Generally, tortilla chips don't heat up until you put salsa on them.
But in Austin, Texas, the fire department had to put out fires out not one, but four times caused by the spontaneous combustion of tortilla chips.
It started when a tortilla chip factory was testing a new way to handle its chip waste. The company crushed the chips into a fine, powder-like substance and put the powder into boxes that had soaked up oil, Austin Fire Department division chief Palm Buck told CNN.
When the weather heated up, the chip dust heated up too -- and burst into flames.
"Certainly tortilla chips was a new thing for us," Buck said.
Even after firefighters arrived at the scene, cardboard boxes of waste continued to ignite, popping up behind them as they were putting out fires.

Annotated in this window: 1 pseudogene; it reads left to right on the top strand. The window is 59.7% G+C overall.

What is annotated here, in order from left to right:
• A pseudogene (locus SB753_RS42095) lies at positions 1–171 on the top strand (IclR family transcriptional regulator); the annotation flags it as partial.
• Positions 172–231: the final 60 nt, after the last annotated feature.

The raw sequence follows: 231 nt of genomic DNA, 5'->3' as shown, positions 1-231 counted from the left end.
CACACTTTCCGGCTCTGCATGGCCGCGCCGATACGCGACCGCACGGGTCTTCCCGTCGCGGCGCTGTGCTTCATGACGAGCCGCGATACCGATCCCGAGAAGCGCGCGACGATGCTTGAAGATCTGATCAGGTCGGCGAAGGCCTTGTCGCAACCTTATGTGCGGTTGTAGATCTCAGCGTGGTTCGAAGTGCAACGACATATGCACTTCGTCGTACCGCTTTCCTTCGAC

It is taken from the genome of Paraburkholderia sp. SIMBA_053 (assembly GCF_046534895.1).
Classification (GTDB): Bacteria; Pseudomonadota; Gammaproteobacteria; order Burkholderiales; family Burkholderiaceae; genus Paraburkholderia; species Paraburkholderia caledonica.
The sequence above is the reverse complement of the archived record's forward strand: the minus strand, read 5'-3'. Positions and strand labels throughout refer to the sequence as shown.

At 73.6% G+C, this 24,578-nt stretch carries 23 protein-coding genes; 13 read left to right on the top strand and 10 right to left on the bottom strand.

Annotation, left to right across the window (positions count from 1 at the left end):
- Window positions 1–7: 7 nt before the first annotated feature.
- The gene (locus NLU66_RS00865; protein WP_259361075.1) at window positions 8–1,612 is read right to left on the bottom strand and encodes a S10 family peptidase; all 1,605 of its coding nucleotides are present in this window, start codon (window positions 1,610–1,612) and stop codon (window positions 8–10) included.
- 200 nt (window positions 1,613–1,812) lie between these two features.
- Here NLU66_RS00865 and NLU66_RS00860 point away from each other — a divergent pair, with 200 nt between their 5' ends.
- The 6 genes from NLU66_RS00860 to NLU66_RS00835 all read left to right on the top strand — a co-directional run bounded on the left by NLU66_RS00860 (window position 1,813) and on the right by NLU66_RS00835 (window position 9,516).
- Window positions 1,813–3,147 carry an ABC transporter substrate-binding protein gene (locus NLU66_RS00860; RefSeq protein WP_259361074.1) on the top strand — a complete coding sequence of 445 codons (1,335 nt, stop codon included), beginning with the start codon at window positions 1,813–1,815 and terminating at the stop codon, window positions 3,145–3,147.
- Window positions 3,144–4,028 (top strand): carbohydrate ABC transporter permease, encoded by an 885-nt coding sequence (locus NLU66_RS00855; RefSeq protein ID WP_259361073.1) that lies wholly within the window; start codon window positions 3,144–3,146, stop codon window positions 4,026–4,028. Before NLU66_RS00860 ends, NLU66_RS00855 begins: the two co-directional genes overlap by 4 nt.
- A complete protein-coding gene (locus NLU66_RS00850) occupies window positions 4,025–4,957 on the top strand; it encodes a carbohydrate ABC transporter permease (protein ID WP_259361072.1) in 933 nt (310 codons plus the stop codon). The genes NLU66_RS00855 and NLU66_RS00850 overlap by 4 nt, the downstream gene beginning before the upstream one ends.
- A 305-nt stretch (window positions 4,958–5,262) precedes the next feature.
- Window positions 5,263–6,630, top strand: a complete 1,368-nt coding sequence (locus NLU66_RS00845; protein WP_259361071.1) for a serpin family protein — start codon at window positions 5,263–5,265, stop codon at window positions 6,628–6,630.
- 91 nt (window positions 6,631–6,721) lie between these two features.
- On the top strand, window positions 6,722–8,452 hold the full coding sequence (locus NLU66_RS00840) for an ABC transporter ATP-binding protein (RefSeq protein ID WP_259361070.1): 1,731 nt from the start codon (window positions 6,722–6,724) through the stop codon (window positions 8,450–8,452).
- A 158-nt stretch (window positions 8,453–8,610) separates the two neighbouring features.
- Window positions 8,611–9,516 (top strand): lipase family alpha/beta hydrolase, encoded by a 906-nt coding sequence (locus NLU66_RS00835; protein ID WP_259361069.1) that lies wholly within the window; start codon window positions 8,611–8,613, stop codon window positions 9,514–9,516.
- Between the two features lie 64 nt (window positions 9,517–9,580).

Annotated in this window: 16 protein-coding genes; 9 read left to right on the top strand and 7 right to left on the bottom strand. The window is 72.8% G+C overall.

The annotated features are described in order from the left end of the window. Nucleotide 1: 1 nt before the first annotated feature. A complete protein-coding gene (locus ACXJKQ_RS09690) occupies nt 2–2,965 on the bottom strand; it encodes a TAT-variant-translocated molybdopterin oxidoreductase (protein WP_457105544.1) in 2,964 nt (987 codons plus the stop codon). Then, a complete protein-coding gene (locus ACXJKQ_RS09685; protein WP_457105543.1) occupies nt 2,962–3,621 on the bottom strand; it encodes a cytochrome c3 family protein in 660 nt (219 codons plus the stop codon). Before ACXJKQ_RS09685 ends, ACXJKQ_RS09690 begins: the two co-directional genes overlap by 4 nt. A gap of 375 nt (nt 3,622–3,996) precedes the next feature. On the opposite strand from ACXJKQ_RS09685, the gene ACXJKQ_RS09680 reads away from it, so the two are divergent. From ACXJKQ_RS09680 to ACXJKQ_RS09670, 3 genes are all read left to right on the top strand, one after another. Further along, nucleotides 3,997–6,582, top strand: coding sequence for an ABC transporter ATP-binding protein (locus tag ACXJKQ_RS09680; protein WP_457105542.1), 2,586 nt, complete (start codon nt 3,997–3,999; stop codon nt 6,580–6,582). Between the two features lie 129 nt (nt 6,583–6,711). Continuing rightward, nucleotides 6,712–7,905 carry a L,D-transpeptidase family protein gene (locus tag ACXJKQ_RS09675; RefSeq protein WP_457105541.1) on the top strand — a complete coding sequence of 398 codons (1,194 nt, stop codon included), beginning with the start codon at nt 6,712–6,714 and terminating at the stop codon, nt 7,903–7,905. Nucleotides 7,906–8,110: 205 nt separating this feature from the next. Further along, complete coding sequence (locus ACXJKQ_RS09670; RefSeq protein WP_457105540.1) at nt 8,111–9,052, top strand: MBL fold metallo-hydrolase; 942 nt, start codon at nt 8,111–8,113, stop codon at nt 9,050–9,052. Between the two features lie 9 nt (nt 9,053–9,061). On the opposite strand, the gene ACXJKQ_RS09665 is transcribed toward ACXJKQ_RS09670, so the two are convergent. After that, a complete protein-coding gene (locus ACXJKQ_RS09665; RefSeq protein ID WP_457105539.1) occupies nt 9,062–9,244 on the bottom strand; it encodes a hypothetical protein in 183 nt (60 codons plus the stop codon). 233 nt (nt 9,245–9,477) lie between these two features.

Three days later, more boxes of the same food waste combusted as well. Firefighters were called to the scene three times last week, and stayed overnight once to monitor the chip waste, Buck said.
They drowned the rest of the crates with water just to be safe.
Thankfully, the fires were outside, so the factory building wasn't damaged.
"Tortilla chips are big business around these parts," the Department said. "We take them seriously, as they are responsible for holding all manner of very important things — like queso, salsa, nachos, and various other sundry items that are critical to a Texan's everyday life and well-being."